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Saluting Vietnam vets, plus tax help for those still serving

Vietnam War wall-soldiers national memorial

March 29 is Vietnam Veterans Day.

This day commemorates the sacrifices of the 9 million Americans who served in the Vietnam War.

All veterans are eligible for a variety of benefits, from discounts that can facilitated by the Department of Veteran Affairs' veterans ID card program to critical VA healthcare, thanks to their service.

There also are special considerations for U.S. military personnel who are still serving, particularly in the tax area.

With the April tax deadline quickly approaching, today's Vietnam Veterans Day also is a good time to review the tax breaks and resources available to current duty service members.

Combat pay
Combat pay is partially or fully tax-free. Service members serving in support of a combat zone or in a qualified hazardous duty area may also qualify for this exclusion.

The Internal Revenue Service points out that military personnel who served in Egypt's Sinai Peninsula may qualify for combat zone tax benefits retroactive to June 2015. If this is your situation, you should look into filing an amended tax return.

Foreign income
In addition, U.S. citizens or resident aliens, such as spouses, that worked as contractors or employees of contractors supporting the U.S. Armed Forces in designated combat zones, may now qualify for the foreign earned income exclusion.

Earned Income Tax Credit
The Earned Income Tax Credit (EITC) is worth up to $6,431 for the 2018 tax year. It's adjusted annually if inflation necessitates. The key to getting the EITC is to make money, but not too much.

Sometimes, the combat pay that members of the military receive affects the amount of EITC for which they are eligible. To address that, tax law allows low- and moderate-income service members who receive nontaxable combat pay to use a special computation method that may boost the EITC, meaning they may owe less tax or get a larger refund.

Dependent care
Programs that offer dependent care help for military personnel are excludable benefits. That means they aren't included in the military member’s income, lowering the amount on which taxes ultimately will be owed.

Moving expenses
The deduction for relocating for work was eliminated under the TCJA for civilians. However, the moving deduction remains available for certain Armed Forces members. Beginning in 2018, active duty members of the U.S. Armed Forces who must move because of a military order to a permanent change of station can still claim this deduction. Also, allowances paid to move members of the U.S. Armed Forces for a permanent change of station are excluded from tax.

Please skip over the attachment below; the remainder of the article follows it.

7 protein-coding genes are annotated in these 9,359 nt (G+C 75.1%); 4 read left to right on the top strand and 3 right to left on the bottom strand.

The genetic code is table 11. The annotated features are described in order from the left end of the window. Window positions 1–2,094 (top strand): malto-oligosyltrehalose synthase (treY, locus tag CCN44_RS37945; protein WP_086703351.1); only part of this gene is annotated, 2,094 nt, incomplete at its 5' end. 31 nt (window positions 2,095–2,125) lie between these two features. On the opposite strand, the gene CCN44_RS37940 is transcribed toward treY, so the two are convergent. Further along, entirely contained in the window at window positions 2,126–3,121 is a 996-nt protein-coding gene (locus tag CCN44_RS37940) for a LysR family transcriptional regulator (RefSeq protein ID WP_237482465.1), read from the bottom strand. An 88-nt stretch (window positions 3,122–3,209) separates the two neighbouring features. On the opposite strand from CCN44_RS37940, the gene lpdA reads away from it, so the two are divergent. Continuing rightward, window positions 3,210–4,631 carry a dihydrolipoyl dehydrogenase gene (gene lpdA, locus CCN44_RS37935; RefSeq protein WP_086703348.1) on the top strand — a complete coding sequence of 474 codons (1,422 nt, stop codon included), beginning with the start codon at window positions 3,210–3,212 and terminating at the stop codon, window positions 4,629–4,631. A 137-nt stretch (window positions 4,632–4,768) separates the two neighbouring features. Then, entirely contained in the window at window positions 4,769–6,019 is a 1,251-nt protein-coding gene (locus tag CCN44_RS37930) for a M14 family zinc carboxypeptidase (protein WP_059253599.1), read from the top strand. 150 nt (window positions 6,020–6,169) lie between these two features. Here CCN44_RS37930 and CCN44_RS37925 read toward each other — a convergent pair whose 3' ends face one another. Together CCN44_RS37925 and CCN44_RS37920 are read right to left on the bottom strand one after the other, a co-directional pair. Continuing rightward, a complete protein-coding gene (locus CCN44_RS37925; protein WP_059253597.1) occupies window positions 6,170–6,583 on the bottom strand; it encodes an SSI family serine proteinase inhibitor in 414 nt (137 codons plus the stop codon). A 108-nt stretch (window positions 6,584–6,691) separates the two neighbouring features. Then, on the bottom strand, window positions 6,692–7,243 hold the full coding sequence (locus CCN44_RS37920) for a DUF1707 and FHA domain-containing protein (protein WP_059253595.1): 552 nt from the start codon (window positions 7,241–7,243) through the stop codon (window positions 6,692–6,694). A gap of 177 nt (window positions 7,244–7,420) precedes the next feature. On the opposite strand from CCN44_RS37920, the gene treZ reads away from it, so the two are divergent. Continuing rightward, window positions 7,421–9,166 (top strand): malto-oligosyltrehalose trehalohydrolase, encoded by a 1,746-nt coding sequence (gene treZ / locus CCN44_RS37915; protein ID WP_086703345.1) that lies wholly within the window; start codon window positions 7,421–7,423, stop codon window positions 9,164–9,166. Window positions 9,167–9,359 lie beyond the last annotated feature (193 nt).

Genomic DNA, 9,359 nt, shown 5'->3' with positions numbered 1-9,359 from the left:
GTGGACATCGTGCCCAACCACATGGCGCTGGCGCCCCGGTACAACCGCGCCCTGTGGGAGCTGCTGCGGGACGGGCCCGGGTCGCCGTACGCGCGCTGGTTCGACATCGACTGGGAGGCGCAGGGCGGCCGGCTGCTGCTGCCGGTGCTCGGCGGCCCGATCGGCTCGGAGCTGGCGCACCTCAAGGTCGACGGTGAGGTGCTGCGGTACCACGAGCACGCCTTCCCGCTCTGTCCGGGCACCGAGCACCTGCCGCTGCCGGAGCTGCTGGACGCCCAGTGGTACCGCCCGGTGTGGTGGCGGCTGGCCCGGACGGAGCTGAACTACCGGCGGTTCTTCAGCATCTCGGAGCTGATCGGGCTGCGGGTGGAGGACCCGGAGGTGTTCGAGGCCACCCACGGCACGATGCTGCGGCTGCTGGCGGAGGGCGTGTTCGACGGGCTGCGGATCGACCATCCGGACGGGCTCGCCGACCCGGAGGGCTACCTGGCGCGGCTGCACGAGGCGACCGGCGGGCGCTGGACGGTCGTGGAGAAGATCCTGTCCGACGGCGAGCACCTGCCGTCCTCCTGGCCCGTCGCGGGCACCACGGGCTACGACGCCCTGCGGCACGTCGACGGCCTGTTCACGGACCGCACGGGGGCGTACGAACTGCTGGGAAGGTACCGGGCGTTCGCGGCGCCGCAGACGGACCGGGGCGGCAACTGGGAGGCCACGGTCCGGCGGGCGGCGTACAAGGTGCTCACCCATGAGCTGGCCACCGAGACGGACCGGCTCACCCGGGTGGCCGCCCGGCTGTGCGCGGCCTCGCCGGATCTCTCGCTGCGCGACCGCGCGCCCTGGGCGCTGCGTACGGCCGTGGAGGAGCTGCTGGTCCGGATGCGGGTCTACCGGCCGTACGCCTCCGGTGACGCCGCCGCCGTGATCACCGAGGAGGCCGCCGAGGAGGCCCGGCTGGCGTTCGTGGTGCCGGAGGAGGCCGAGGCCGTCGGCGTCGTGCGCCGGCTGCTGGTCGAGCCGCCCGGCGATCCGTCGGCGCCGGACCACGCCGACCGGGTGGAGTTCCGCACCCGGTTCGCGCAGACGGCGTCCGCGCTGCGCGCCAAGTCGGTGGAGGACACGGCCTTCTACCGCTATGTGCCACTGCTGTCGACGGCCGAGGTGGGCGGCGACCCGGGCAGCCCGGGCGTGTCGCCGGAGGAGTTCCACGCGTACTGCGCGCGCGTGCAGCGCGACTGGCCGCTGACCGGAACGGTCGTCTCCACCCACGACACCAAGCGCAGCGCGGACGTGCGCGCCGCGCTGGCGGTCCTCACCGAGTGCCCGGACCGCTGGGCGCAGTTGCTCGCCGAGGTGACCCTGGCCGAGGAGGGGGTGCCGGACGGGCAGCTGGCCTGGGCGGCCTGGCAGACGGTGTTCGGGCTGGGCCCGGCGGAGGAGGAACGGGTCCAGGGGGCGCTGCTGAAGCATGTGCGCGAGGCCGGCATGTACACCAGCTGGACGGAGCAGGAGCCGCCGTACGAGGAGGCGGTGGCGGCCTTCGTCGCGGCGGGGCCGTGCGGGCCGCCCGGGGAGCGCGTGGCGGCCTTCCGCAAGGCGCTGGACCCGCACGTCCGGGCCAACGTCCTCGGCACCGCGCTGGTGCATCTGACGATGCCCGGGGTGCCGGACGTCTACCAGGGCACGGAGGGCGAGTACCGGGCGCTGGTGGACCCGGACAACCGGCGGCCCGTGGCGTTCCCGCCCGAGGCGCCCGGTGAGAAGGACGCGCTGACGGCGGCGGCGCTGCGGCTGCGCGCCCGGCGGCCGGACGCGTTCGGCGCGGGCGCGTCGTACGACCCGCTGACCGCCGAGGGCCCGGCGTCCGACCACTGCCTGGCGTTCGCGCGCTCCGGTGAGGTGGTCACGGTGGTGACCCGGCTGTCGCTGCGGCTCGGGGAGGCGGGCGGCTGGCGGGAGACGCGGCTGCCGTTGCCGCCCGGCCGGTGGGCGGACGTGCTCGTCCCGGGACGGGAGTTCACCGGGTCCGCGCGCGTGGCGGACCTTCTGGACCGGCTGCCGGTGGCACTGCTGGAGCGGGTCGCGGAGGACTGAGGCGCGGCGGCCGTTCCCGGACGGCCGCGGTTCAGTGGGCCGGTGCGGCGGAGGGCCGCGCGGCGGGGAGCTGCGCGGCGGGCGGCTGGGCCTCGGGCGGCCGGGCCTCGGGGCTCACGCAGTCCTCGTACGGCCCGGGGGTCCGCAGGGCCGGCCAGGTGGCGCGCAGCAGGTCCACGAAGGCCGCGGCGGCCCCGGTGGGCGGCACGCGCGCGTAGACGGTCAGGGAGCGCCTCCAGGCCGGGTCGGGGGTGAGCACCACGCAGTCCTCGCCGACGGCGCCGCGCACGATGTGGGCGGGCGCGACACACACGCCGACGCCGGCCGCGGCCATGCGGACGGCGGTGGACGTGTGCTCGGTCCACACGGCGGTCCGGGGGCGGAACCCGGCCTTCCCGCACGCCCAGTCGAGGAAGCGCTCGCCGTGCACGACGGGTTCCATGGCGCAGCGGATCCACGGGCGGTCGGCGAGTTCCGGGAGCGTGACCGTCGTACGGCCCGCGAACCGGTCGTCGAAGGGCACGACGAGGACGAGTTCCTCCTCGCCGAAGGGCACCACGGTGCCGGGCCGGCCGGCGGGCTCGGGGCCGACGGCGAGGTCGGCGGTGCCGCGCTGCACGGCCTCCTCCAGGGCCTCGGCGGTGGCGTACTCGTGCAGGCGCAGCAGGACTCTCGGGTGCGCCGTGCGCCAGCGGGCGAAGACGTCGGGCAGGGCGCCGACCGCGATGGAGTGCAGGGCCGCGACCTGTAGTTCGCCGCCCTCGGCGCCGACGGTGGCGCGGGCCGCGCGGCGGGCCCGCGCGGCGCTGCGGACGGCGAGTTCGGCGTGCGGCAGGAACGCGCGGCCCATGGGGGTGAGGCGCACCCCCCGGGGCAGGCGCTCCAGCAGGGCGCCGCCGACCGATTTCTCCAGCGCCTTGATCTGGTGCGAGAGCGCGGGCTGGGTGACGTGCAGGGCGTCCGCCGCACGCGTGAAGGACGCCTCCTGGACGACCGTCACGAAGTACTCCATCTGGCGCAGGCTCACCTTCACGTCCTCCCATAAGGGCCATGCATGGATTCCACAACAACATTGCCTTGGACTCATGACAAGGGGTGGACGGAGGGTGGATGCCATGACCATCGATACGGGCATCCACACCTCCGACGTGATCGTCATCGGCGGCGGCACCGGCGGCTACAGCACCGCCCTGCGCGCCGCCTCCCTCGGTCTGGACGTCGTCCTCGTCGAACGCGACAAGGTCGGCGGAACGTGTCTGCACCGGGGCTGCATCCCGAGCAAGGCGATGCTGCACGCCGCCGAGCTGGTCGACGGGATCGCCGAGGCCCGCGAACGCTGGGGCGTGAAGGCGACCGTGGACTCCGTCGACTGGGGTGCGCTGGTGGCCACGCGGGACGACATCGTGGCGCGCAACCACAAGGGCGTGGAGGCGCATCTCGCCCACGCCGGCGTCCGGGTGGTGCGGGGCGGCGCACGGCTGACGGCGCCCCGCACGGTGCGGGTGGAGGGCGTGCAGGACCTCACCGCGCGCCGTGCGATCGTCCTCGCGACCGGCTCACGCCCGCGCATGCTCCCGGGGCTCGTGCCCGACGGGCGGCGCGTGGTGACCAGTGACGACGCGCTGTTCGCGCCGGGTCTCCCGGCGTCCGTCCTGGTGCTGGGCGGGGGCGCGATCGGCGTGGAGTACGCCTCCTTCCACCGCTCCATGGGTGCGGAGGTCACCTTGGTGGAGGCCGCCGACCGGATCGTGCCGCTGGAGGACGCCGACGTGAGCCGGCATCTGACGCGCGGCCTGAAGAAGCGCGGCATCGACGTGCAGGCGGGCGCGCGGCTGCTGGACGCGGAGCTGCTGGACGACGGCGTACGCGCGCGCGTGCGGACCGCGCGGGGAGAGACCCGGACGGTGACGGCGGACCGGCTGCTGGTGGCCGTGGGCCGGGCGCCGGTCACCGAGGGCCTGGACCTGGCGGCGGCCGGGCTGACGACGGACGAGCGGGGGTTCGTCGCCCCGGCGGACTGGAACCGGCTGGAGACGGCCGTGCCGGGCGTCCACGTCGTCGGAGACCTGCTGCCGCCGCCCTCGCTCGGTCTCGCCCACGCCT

Home sales
When a homeowner sells his or her primary residence, up to $250,000 for a single seller or $500,000 for a married jointly filing couple in profit from the sale is tax-free. In order to get this tax break, a homeowner must own and live in the residence as their primary abode for two of the five years before the sale date.

Military homeowners, however, often must move more frequently. To address that reposting issue, the tax law says that a taxpayer on qualified official extended duty in the U.S. Armed Services or the Foreign Service may suspend for up to 10 years of such duty time the running of the 5-year ownership-and-use period before the sale of a residence.

This applies when the duty station is at least 50 miles from the residence — or while the person is residing under orders in government housing — for a period of more than 90 days or for an indefinite period. This election, which is an option for the taxpayer, applies to only one property at a time.

Department of Defense Homeowners Assistance
This program was created to offset the adverse effects on housing values of military base realignments or closures. Payments made under the DoD homeowners relief program after Nov. 11, 2003, are excludable from income as a fringe benefit. Additionally, payments to military members are also not subject to Social Security or Medicare taxes.